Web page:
In a sermon preached in 1976, he remarked that just before the Second Vatican Council began, he “happened to read at the same time two writings: one by Freud, the other by Gandhi” (Lori Pieper, ed., A Passionate Adventure: Living the Catholic Faith Today, [Bronx, NY: Tau Cross Books, 2013], Kindle loc. 4564); and although he denounced the anti-Christian Jewish Talmud as “full of fables and childish and bizarre things,” he also held that the diabolical work “can help us in understanding the Gospel at certain points” (ibid., loc. 2462). For the record, the Talmud “teaches that Jesus Christ was illegitimate and was conceived during menstruation; that he had the soul of Esau; that he was a fool, a conjurer, a seducer; that he was crucified, buried in hell and set up as an idol ever since by his followers” (Rev. I. B. Pranaitis, The Talmud Unmasked, p. 30).

In September of 1978, after calling U.S. President Jimmy Carter a “fervent Christian”, John Paul I said as part of his Sunday Angelus address:

And [Israeli] Premier Begin recalls that the Jewish people once passed difficult moments and addressed the Lord complaining and saying: “You have forsaken us, you have forgotten us!” “No!”—He replied through Isaiah the Prophet—”can a mother forget her own child? But even if it should happen, God will never forget his people”.

Also we who are here have the same sentiments; we are the objects of undying love on the part of God. We know: he has always his eyes open on us, even when it seems to be dark. He is our father; even more he is our mother. He does not want to hurt us, He wants only to do good to us, to all of us. If children are ill, they have additional claim to be loved by their mother. And we too, if by chance we are sick with badness, on the wrong track, have yet another claim to be loved by the Lord.

(John Paul I, Angelus Address, Sep. 10, 1978; underlining added.)

Although it is true that Almighty God loves us and takes care of us in a way that is like to a mother (see Is 49:15; Mt 23:37), it is complete nonsense to say not only that God is our mother, but even that He is our mother more so than He is our Father. The Most Holy Trinity has revealed Himself as Father, Son, and Holy Ghost (see Mt 28:19). Our Lord Jesus Christ referred to the First Person of the Blessed Trinity as “Father”, not “Mother” (see Mk 14:36), and taught us to do the same (see Mt 6:9). And as far as mother goes, our Lord gave His own Mother — the Blessed Virgin Mary — to us to be our spiritual mother (see Jn 19:26-27).

We have to remember the dire warnings of the true Popes about the dangers of heresy and other errors that work the destruction of souls, especially when they are not clearly out in the open but hide behind ambiguity and seeming contradiction, and are uttered by people who seem of good will:

  • Pope Clement XIII warned against “diabolical error [which] easily clothes itself in the likeness of truth while very brief additions or changes corrupt the meaning of expressions; and confession, which usually works salvation, sometimes, with a slight change, inches toward death” (Encyclical In Dominico Agro, n. 2)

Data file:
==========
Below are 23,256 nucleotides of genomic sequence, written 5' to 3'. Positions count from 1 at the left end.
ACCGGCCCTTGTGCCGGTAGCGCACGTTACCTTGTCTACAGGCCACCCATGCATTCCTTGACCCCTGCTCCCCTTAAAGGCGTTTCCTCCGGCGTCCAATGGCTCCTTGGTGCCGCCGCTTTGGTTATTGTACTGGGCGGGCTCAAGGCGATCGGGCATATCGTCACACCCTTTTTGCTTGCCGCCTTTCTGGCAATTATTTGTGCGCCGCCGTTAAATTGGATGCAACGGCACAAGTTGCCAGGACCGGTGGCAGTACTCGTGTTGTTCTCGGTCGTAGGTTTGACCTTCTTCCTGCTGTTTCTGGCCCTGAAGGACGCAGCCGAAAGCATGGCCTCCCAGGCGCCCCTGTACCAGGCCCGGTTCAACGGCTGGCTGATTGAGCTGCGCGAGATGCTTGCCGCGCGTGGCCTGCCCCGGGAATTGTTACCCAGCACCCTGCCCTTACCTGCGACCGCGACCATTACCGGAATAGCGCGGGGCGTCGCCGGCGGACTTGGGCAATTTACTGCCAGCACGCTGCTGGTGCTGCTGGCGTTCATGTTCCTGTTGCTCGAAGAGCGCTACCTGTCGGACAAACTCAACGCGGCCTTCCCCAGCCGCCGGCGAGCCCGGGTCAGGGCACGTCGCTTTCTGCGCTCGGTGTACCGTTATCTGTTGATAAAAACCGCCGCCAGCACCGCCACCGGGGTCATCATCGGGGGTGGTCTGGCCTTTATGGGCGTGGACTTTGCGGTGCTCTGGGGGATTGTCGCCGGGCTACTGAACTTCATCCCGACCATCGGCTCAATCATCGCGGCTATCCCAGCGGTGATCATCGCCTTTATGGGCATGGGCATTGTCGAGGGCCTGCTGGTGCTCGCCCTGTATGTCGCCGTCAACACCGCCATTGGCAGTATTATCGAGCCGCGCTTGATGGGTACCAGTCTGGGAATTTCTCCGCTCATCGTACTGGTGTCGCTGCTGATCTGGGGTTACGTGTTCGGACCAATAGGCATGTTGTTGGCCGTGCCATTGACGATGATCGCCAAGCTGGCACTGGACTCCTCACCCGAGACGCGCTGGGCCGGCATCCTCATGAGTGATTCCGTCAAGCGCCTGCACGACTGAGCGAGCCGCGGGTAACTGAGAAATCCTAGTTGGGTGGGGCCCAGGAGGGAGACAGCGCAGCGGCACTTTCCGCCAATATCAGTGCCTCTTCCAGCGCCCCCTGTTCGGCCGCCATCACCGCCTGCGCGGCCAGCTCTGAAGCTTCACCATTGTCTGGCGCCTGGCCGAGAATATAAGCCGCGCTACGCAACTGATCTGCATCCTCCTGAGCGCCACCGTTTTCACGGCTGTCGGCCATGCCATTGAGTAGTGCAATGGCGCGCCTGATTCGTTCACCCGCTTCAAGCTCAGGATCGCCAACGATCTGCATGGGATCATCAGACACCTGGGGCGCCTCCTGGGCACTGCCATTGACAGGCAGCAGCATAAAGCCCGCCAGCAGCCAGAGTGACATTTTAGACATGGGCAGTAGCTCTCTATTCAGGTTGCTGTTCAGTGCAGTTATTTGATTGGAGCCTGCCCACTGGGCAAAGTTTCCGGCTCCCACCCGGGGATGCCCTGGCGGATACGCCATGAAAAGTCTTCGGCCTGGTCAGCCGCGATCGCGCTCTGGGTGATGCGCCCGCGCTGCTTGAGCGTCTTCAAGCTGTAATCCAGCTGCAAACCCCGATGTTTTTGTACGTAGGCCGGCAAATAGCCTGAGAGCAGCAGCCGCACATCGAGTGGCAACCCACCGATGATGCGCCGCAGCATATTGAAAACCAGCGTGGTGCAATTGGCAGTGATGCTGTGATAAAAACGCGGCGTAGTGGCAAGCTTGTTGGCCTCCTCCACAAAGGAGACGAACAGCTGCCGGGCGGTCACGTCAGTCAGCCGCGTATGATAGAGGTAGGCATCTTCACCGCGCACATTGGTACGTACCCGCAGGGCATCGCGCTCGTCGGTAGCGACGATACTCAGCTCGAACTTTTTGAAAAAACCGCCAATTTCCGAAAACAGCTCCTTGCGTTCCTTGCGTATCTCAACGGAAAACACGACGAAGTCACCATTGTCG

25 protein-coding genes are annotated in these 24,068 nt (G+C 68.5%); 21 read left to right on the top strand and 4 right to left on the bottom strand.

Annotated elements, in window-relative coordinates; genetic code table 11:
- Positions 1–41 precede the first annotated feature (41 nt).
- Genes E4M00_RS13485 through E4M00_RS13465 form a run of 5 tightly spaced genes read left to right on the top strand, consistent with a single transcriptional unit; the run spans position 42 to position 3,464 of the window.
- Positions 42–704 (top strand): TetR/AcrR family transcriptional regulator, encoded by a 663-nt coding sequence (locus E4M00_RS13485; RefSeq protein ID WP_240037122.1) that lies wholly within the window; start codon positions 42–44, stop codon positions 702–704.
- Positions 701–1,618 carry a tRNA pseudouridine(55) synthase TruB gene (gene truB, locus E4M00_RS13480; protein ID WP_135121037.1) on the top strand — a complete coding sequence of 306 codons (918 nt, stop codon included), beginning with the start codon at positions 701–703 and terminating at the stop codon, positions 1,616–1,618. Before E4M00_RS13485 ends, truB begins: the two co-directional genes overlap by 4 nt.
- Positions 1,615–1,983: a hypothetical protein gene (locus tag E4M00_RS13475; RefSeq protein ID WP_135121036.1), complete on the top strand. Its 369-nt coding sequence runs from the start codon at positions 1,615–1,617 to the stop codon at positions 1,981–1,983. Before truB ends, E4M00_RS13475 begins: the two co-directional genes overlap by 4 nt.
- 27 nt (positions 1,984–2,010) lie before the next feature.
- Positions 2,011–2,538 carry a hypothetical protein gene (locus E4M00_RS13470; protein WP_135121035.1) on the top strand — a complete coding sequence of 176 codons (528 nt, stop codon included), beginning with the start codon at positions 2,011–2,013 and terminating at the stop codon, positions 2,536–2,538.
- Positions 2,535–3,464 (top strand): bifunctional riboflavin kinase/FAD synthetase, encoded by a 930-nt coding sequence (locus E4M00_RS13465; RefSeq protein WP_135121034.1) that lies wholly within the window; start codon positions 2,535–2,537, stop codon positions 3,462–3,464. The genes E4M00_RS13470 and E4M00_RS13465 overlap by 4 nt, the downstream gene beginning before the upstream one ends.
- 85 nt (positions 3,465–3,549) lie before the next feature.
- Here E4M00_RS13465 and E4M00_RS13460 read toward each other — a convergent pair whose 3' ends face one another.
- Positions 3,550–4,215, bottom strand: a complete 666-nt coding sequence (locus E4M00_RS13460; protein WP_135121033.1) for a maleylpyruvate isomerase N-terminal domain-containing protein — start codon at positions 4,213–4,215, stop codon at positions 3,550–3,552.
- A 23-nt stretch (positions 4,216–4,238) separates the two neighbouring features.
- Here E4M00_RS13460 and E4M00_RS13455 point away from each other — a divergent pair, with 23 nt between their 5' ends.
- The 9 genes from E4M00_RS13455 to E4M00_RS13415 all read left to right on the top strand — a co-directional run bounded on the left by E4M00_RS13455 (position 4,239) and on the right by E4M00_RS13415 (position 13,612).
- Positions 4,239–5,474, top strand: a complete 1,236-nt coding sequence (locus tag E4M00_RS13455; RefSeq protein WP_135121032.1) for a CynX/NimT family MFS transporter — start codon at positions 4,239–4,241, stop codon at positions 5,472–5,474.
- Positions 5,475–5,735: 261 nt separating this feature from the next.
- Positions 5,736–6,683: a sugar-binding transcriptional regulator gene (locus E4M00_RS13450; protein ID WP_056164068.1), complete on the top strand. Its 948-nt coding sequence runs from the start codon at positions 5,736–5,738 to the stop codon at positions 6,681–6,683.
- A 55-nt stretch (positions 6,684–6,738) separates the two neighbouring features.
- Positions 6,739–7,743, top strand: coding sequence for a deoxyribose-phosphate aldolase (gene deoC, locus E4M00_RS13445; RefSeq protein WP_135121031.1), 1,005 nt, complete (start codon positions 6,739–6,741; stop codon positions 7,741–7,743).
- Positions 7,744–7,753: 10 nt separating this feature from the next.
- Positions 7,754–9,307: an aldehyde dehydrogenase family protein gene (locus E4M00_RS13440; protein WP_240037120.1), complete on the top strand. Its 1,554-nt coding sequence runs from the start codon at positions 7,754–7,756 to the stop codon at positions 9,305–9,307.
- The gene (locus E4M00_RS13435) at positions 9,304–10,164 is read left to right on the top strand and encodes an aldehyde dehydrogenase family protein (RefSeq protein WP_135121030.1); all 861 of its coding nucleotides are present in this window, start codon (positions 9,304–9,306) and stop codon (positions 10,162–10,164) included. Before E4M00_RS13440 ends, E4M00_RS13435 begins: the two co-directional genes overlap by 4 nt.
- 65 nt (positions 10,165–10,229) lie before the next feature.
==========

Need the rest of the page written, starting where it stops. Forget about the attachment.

• Pope Pius VI rebuked those who “by means of slight changes or additions in phraseology, distort the confession of the faith that is necessary for our salvation, and lead the faithful by subtle errors to their eternal damnation” (Bull Auctorem Fidei)
  • Pope Leo XIII warned that “[t]here can be nothing more dangerous than those heretics who admit nearly the whole cycle of doctrine, and yet by one word, as with a drop of poison, infect the real and simple faith taught by our Lord and handed down by Apostolic tradition” (Encyclical Satis Cognitum, n. 9)

Likewise, Fr. Felix Sarda’s Vatican-approved work Liberalism is a Sin is very instructive with regard to the dangers of and the methods used by Liberals/Modernists, and the excuses that are typically made to escape condemnation.

Finally, the biggest Luciani whopper of them all came on Sunday, September 17, 1978, again at an Angelus address: John Paul I publicly praised Giosuè Carducci (1835-1907), an anti-clerical Italian poet and educator who was actually a Satanist! “Pope” Luciani said:

Italian professors have, in their history, classic cases of exemplary love and dedication to education. Giosuè Carducci was an university professor in Bologna. He went to Florence to some commemorative acts. One day, in the afternoon, he went to say good-bye to the Minister of Public Instruction. “No, no—said the Minister—, stay also until tomorrow”. “Excellence, it is not possible for me. Tomorrow, I have a class in the university and the boys will be waiting for me”. “I exempt you”. “You can exempt me, but I do not exempt myself”. Professor Carducci really had a concept as high about education as about students. He belonged to the class of those who say: “to teach Latin to John, it is not enough to know Latin, it is also necessary to know John and love him”. And also: “As much is worth the lesson as the training”.

(John Paul I, Angelus Address, Sep. 17, 1978; original Italian version here)

“Papal” praise for the Satanist Carducci, who called Catholic priests “the real and unaltering enemies of Italy” and composed a blasphemous and anti-Catholic ode called “Hymn to Satan”! See this and more evidence of the Satanism of Carducci at the following link:

How can a supposedly Catholic Pope admire and commend a follower of the devil himself?! “For what participation hath justice with injustice? Or what fellowship hath light with darkness? And what concord hath Christ with Belial? Or what part hath the faithful with the unbeliever?” (2 Cor 6:14-15).

The fact is that John Paul I was another wolf in sheep’s clothing. Yes, he had a very kind demeanor and seemedbenevolent, but no man of God would do and say the things Luciani did and said.

At the end of the day, Bp. Luciani was another dangerous Novus Ordo Modernist, whose attachment to the errors of Angelo Roncalli and Giovanni Montini found permanent expression in the choice of his “papal” name, “John Paul.” The fact that he added the numeral “I” — “the First” — to his name from the very beginning indicates that he wanted to begin an entire tradition of honoring Roncalli and Montini in the “papal” names henceforth.

And the rest, as they say, is history.